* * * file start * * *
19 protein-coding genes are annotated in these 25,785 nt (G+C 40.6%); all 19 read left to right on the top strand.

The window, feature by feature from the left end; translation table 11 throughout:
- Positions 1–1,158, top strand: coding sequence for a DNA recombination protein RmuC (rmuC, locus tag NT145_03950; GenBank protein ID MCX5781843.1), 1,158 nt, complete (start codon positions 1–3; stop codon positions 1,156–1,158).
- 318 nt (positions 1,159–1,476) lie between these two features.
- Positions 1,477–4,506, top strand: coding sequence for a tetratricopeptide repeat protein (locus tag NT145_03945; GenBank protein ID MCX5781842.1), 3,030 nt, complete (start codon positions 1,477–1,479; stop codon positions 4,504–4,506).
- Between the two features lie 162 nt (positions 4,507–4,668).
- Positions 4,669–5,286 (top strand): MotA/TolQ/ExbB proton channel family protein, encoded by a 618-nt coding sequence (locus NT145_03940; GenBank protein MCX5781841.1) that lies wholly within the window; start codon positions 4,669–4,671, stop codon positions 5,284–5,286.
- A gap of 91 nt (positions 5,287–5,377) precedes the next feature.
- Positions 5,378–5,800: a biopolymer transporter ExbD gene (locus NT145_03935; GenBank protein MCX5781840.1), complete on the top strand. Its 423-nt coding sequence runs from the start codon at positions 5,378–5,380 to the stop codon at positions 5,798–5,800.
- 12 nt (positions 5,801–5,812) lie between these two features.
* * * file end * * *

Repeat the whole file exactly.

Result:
19 protein-coding genes are annotated in these 25,785 nt (G+C 40.6%); all 19 read left to right on the top strand.

The window, feature by feature from the left end; translation table 11 throughout:
- Positions 1–1,158, top strand: coding sequence for a DNA recombination protein RmuC (rmuC, locus tag NT145_03950; GenBank protein ID MCX5781843.1), 1,158 nt, complete (start codon positions 1–3; stop codon positions 1,156–1,158).
- 318 nt (positions 1,159–1,476) lie between these two features.
- Positions 1,477–4,506, top strand: coding sequence for a tetratricopeptide repeat protein (locus tag NT145_03945; GenBank protein ID MCX5781842.1), 3,030 nt, complete (start codon positions 1,477–1,479; stop codon positions 4,504–4,506).
- Between the two features lie 162 nt (positions 4,507–4,668).
- Positions 4,669–5,286 (top strand): MotA/TolQ/ExbB proton channel family protein, encoded by a 618-nt coding sequence (locus NT145_03940; GenBank protein MCX5781841.1) that lies wholly within the window; start codon positions 4,669–4,671, stop codon positions 5,284–5,286.
- A gap of 91 nt (positions 5,287–5,377) precedes the next feature.
- Positions 5,378–5,800: a biopolymer transporter ExbD gene (locus NT145_03935; GenBank protein MCX5781840.1), complete on the top strand. Its 423-nt coding sequence runs from the start codon at positions 5,378–5,380 to the stop codon at positions 5,798–5,800.
- 12 nt (positions 5,801–5,812) lie between these two features.